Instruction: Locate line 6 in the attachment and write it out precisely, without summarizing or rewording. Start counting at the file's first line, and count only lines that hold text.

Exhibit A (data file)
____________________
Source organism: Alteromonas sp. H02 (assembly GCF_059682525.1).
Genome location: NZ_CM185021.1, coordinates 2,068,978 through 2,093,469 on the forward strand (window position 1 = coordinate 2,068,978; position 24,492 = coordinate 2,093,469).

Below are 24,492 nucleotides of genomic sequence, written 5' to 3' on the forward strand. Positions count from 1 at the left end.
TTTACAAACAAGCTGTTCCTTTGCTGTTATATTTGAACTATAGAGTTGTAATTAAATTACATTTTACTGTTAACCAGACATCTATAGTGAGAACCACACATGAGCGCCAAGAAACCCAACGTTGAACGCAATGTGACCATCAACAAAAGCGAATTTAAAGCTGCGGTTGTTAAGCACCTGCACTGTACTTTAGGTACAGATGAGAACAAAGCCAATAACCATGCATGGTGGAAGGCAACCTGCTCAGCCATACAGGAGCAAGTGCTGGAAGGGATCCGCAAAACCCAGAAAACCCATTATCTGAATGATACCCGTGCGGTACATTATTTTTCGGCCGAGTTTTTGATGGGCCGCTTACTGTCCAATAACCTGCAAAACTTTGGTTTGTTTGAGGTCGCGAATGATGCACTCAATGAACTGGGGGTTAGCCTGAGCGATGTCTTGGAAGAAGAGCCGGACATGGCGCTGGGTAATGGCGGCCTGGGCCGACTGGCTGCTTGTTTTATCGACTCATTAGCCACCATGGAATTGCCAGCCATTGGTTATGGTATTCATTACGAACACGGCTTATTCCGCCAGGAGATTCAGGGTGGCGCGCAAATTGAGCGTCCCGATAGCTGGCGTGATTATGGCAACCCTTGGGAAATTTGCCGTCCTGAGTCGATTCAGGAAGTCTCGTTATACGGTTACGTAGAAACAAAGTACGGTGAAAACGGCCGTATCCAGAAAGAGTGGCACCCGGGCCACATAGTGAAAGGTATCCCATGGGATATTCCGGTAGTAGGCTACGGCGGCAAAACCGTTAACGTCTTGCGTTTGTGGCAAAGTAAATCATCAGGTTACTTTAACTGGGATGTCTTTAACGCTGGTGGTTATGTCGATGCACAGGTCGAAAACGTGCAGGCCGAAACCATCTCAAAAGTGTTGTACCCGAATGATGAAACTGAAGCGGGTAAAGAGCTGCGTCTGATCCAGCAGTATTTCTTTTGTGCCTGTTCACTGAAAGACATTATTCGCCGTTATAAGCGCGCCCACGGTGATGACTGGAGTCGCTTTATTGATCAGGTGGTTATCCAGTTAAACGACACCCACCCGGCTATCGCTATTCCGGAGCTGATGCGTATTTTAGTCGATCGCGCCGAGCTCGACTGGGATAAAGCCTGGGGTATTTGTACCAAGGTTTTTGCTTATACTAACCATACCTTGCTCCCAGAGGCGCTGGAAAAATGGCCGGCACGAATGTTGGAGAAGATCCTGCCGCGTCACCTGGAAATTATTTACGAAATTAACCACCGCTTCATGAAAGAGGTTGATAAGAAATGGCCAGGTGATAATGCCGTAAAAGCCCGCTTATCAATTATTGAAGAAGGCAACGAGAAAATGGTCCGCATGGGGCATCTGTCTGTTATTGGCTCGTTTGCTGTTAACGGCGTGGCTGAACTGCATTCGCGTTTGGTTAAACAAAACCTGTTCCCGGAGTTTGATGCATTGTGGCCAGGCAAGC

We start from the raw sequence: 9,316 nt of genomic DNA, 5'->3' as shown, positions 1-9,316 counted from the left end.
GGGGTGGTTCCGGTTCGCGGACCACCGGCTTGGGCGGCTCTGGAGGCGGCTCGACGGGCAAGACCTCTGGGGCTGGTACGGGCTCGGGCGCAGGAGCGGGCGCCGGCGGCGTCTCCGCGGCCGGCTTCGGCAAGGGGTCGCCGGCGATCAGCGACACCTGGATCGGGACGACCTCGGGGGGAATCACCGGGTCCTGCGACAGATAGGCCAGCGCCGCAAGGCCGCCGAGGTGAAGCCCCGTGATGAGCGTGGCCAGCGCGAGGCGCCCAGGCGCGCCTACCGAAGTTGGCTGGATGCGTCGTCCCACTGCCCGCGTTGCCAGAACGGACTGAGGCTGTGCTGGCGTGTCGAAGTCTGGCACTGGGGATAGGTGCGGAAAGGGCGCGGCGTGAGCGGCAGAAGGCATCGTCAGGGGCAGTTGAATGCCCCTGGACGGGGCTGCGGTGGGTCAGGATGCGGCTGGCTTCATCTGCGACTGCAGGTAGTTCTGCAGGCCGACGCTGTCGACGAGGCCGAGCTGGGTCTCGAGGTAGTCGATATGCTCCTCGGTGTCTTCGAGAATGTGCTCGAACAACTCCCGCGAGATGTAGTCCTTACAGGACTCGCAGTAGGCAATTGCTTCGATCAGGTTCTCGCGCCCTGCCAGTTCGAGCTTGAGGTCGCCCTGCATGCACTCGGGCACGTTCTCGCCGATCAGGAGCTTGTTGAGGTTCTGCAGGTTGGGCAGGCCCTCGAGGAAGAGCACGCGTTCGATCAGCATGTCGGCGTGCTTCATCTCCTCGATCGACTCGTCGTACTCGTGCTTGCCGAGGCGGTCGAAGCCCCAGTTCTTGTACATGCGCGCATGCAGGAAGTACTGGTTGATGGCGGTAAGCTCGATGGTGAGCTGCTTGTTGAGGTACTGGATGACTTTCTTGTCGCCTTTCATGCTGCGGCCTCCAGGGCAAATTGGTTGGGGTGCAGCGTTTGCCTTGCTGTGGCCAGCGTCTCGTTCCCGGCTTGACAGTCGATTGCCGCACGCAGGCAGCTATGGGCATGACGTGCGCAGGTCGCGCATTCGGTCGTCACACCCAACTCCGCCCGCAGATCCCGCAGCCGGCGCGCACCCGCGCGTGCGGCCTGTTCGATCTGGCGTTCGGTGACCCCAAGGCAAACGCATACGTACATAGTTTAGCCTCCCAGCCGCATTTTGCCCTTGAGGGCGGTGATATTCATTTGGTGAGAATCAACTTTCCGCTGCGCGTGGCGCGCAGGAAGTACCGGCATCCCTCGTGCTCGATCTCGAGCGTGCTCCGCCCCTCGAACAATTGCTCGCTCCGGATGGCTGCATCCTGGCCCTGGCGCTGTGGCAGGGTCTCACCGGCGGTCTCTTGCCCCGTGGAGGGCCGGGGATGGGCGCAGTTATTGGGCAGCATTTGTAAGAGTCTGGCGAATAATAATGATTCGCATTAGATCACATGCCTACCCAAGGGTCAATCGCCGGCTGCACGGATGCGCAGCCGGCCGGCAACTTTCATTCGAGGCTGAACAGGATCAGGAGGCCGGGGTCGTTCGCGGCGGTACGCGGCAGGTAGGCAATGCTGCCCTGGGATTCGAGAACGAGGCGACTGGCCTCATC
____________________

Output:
GGGGTGGTTCCGGTTCGCGGACCACCGGCTTGGGCGGCTCTGGAGGCGGCTCGACGGGCAAGACCTCTGGGGCTGGTACGGGCTCGGGCGCAGGAGCGGGCGCCGGCGGCGTCTCCGCGGCCGGCTTCGGCAAGGGGTCGCCGGCGATCAGCGACACCTGGATCGGGACGACCTCGGGGGGAATCACCGGGTCCTGCGACAGATAGGCCAGCGCCGCAAGGCCGCCGAGGTGAAGCCCCGTGATGAGCGTGGCCAGCGCGAGGCGCCCAGGCGCGCCTACCGAAGTTGGCTGGATGCGTCGTCCCACTGCCCGCGTTGCCAGAACGGACTGAGGCTGTGCTGGCGTGTCGAAGTCTGGCACTGGGGATAGGTGCGGAAAGGGCGCGGCGTGAGCGGCAGAAGGCATCGTCAGGGGCAGTTGAATGCCCCTGGACGGGGCTGCGGTGGGTCAGGATGCGGCTGGCTTCATCTGCGACTGCAGGTAGTTCTGCAGGCCGACGCTGTCGACGAGGCCGAGCTGGGTCTCGAGGTAGTCGATATGCTCCTCGGTGTCTTCGAGAATGTGCTCGAACAACTCCCGCGAGATGTAGTCCTTACAGGACTCGCAGTAGGCAATTGCTTCGATCAGGTTCTCGCGCCCTGCCAGTTCGAGCTTGAGGTCGCCCTGCATGCACTCGGGCACGTTCTCGCCGATCAGGAGCTTGTTGAGGTTCTGCAGGTTGGGCAGGCCCTCGAGGAAGAGCACGCGTTCGATCAGCATGTCGGCGTGCTTCATCTCCTCGATCGACTCGTCGTACTCGTGCTTGCCGAGGCGGTCGAAGCCCCAGTTCTTGTACATGCGCGCATGCAGGAAGTACTGGTTGATGGCGGTAAGCTCGATGGTGAGCTGCTTGTTGAGGTACTGGATGACTTTCTTGTCGCCTTTCATGCTGCGGCCTCCAGGGCAAATTGGTTGGGGTGCAGCGTTTGCCTTGCTGTGGCCAGCGTCTCGTTCCCGGCTTGACAGTCGATTGCCGCACGCAGGCAGCTATGGGCATGACGTGCGCAGGTCGCGCATTCGGTCGTCACACCCAACTCCGCCCGCAGATCCCGCAGCCGGCGCGCACCCGCGCGTGCGGCCTGTTCGATCTGGCGTTCGGTGACCCCAAGGCAAACGCATACGTACATAGTTTAGCCTCCCAGCCGCATTTTGCCCTTGAGGGCGGTGATATTCATTTGGTGAGAATCAACTTTCCGCTGCGCGTGGCGCGCAGGAAGTACCGGCATCCCTCGTGCTCGATCTCGAGCGTGCTCCGCCCCTCGAACAATTGCTCGCTCCGGATGGCTGCATCCTGGCCCTGGCGCTGTGGCAGGGTCTCACCGGCGGTCTCTTGCCCCGTGGAGGGCCGGGGATGGGCGCAGTTATTGGGCAGCATTTGTAAGAGTCTGGCGAATAATAATGATTCGCATTAGATCACATGCCTACCCAAGGGTCAATCGCCGGCTGCACGGATGCGCAGCCGGCCGGCAACTTTCATTCGAGGCTGAACAGGATCAGGAGGCCGGGGTCGTTCGCGGCGGTACGCGGCAGGTAGGCAATGCTGCCCTGGGATTCGAGAACGAGGCGACTGGCCTCATC